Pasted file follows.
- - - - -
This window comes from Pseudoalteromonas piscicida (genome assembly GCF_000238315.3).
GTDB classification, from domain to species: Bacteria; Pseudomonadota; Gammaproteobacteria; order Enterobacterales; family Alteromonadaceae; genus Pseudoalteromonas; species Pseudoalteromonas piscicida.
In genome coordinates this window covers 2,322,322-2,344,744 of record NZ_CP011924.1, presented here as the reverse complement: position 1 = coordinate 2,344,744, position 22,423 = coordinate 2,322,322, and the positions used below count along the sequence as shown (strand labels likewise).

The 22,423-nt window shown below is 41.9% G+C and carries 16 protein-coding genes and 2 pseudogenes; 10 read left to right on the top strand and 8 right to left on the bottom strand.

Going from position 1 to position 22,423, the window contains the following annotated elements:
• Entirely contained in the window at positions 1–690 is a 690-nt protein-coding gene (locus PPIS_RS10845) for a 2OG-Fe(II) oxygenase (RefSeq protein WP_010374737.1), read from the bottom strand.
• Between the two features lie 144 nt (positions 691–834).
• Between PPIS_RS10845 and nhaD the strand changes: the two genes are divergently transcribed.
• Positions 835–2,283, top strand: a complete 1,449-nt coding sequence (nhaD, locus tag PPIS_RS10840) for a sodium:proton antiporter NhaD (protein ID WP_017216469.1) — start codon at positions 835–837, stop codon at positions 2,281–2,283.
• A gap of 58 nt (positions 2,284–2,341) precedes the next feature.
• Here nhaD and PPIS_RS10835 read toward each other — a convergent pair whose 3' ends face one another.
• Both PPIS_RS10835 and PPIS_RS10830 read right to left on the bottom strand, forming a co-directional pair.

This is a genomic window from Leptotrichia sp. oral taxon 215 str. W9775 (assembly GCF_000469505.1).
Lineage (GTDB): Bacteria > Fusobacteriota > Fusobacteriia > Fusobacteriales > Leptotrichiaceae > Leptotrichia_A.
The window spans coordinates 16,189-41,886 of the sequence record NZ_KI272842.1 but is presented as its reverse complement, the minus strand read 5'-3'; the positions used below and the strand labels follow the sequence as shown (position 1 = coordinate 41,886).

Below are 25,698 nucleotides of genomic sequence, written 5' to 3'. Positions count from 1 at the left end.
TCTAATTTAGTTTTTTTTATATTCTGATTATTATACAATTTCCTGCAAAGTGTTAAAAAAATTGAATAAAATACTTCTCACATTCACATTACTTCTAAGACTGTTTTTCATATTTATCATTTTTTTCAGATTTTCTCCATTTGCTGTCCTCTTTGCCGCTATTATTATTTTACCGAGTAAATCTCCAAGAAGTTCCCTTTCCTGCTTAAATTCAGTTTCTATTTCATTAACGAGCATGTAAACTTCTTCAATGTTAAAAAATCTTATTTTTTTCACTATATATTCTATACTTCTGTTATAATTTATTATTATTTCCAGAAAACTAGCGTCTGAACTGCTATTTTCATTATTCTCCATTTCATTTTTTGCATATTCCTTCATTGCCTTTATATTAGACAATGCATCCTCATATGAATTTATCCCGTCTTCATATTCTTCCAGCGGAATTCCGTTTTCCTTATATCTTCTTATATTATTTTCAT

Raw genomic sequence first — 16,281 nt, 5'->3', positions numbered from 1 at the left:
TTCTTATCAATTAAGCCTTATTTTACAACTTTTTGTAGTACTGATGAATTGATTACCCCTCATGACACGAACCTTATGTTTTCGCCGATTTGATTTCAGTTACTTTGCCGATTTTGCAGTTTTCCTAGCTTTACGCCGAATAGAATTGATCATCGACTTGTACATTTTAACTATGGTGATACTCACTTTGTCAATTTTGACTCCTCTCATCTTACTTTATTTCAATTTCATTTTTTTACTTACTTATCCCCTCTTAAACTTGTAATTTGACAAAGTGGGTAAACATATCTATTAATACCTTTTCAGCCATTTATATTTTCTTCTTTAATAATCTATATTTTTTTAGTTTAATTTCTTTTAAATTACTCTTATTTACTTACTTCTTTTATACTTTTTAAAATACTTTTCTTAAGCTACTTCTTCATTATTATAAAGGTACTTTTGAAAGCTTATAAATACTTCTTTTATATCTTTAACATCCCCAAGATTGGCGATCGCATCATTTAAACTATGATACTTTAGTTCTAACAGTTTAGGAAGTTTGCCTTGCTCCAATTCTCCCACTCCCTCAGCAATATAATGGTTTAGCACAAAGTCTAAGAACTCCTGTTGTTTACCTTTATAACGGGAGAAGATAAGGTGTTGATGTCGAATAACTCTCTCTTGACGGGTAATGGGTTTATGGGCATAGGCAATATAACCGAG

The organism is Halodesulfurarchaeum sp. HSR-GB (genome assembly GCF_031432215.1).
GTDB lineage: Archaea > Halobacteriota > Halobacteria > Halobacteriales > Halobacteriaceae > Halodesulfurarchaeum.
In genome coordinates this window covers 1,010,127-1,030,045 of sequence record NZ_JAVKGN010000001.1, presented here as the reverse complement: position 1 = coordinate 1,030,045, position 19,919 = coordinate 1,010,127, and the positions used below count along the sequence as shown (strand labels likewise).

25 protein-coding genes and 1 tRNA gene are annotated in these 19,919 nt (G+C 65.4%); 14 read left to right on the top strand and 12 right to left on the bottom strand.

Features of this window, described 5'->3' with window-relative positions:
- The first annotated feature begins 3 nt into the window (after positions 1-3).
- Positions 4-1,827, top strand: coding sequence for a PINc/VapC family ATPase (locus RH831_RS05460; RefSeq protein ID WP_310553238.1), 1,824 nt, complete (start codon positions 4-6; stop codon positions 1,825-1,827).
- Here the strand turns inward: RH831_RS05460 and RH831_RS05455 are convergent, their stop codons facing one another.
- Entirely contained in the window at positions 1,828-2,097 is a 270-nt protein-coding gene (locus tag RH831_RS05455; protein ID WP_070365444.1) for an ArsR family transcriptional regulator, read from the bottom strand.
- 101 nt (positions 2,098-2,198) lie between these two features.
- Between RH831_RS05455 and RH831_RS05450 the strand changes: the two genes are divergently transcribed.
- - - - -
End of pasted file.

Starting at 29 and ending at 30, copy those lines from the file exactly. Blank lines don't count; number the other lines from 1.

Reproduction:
- 101 nt (positions 2,098-2,198) lie between these two features.
- Between RH831_RS05455 and RH831_RS05450 the strand changes: the two genes are divergently transcribed.